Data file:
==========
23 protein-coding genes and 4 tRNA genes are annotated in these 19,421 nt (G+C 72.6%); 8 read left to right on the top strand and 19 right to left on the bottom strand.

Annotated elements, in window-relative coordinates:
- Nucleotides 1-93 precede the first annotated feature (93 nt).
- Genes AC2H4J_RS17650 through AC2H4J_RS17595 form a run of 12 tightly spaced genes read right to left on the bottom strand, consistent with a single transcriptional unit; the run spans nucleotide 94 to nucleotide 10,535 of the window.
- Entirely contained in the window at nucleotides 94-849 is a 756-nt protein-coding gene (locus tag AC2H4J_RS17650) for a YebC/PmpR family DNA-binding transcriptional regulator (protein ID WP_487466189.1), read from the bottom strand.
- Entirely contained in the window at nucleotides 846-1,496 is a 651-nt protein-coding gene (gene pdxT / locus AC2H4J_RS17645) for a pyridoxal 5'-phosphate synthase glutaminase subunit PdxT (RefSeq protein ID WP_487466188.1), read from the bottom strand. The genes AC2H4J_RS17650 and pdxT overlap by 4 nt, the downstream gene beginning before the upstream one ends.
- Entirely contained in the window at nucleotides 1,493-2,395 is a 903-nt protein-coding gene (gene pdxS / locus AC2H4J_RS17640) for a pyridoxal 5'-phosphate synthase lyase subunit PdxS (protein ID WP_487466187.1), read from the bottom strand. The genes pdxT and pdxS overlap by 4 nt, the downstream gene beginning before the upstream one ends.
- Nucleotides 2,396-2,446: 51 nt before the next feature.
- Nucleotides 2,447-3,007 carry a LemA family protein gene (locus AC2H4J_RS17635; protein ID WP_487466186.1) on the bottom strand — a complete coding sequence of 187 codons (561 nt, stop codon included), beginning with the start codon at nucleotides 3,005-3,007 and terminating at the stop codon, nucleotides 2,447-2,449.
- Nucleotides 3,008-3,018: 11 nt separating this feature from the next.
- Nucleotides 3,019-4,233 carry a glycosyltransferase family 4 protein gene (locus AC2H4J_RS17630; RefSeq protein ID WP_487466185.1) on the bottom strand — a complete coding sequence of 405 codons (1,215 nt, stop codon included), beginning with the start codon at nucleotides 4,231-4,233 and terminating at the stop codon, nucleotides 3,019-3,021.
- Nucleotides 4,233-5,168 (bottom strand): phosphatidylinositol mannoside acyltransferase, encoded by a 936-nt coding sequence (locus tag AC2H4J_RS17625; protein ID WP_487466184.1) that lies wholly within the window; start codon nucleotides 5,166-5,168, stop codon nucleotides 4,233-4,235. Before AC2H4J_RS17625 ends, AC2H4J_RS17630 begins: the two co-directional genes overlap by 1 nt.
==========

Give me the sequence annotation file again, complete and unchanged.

23 protein-coding genes and 4 tRNA genes are annotated in these 19,421 nt (G+C 72.6%); 8 read left to right on the top strand and 19 right to left on the bottom strand.

Annotated elements, in window-relative coordinates:
- Nucleotides 1-93 precede the first annotated feature (93 nt).
- Genes AC2H4J_RS17650 through AC2H4J_RS17595 form a run of 12 tightly spaced genes read right to left on the bottom strand, consistent with a single transcriptional unit; the run spans nucleotide 94 to nucleotide 10,535 of the window.
- Entirely contained in the window at nucleotides 94-849 is a 756-nt protein-coding gene (locus tag AC2H4J_RS17650) for a YebC/PmpR family DNA-binding transcriptional regulator (protein ID WP_487466189.1), read from the bottom strand.
- Entirely contained in the window at nucleotides 846-1,496 is a 651-nt protein-coding gene (gene pdxT / locus AC2H4J_RS17645) for a pyridoxal 5'-phosphate synthase glutaminase subunit PdxT (RefSeq protein ID WP_487466188.1), read from the bottom strand. The genes AC2H4J_RS17650 and pdxT overlap by 4 nt, the downstream gene beginning before the upstream one ends.
- Entirely contained in the window at nucleotides 1,493-2,395 is a 903-nt protein-coding gene (gene pdxS / locus AC2H4J_RS17640) for a pyridoxal 5'-phosphate synthase lyase subunit PdxS (protein ID WP_487466187.1), read from the bottom strand. The genes pdxT and pdxS overlap by 4 nt, the downstream gene beginning before the upstream one ends.
- Nucleotides 2,396-2,446: 51 nt before the next feature.
- Nucleotides 2,447-3,007 carry a LemA family protein gene (locus AC2H4J_RS17635; protein ID WP_487466186.1) on the bottom strand — a complete coding sequence of 187 codons (561 nt, stop codon included), beginning with the start codon at nucleotides 3,005-3,007 and terminating at the stop codon, nucleotides 2,447-2,449.
- Nucleotides 3,008-3,018: 11 nt separating this feature from the next.
- Nucleotides 3,019-4,233 carry a glycosyltransferase family 4 protein gene (locus AC2H4J_RS17630; RefSeq protein ID WP_487466185.1) on the bottom strand — a complete coding sequence of 405 codons (1,215 nt, stop codon included), beginning with the start codon at nucleotides 4,231-4,233 and terminating at the stop codon, nucleotides 3,019-3,021.
- Nucleotides 4,233-5,168 (bottom strand): phosphatidylinositol mannoside acyltransferase, encoded by a 936-nt coding sequence (locus tag AC2H4J_RS17625; protein ID WP_487466184.1) that lies wholly within the window; start codon nucleotides 5,166-5,168, stop codon nucleotides 4,233-4,235. Before AC2H4J_RS17625 ends, AC2H4J_RS17630 begins: the two co-directional genes overlap by 1 nt.